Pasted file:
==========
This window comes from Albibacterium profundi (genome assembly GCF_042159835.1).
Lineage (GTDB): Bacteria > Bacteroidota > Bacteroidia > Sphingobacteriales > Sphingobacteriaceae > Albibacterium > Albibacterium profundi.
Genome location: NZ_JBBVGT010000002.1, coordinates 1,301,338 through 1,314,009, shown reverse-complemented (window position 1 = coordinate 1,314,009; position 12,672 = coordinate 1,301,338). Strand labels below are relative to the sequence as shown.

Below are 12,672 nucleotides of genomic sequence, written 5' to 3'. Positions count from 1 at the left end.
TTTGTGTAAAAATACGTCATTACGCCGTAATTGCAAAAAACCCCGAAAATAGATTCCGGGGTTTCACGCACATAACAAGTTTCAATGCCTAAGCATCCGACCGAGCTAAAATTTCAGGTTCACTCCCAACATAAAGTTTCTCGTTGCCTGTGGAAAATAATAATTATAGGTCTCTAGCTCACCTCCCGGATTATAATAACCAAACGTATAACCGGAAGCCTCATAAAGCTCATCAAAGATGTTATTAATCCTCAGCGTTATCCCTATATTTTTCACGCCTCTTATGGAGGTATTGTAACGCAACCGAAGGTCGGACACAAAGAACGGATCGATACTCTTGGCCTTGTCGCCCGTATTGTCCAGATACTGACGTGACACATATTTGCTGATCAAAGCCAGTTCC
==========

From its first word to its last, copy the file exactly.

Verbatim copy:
This window comes from Albibacterium profundi (genome assembly GCF_042159835.1).
Lineage (GTDB): Bacteria > Bacteroidota > Bacteroidia > Sphingobacteriales > Sphingobacteriaceae > Albibacterium > Albibacterium profundi.
Genome location: NZ_JBBVGT010000002.1, coordinates 1,301,338 through 1,314,009, shown reverse-complemented (window position 1 = coordinate 1,314,009; position 12,672 = coordinate 1,301,338). Strand labels below are relative to the sequence as shown.

Below are 12,672 nucleotides of genomic sequence, written 5' to 3'. Positions count from 1 at the left end.
TTTGTGTAAAAATACGTCATTACGCCGTAATTGCAAAAAACCCCGAAAATAGATTCCGGGGTTTCACGCACATAACAAGTTTCAATGCCTAAGCATCCGACCGAGCTAAAATTTCAGGTTCACTCCCAACATAAAGTTTCTCGTTGCCTGTGGAAAATAATAATTATAGGTCTCTAGCTCACCTCCCGGATTATAATAACCAAACGTATAACCGGAAGCCTCATAAAGCTCATCAAAGATGTTATTAATCCTCAGCGTTATCCCTATATTTTTCACGCCTCTTATGGAGGTATTGTAACGCAACCGAAGGTCGGACACAAAGAACGGATCGATACTCTTGGCCTTGTCGCCCGTATTGTCCAGATACTGACGTGACACATATTTGCTGATCAAAGCCAGTTCC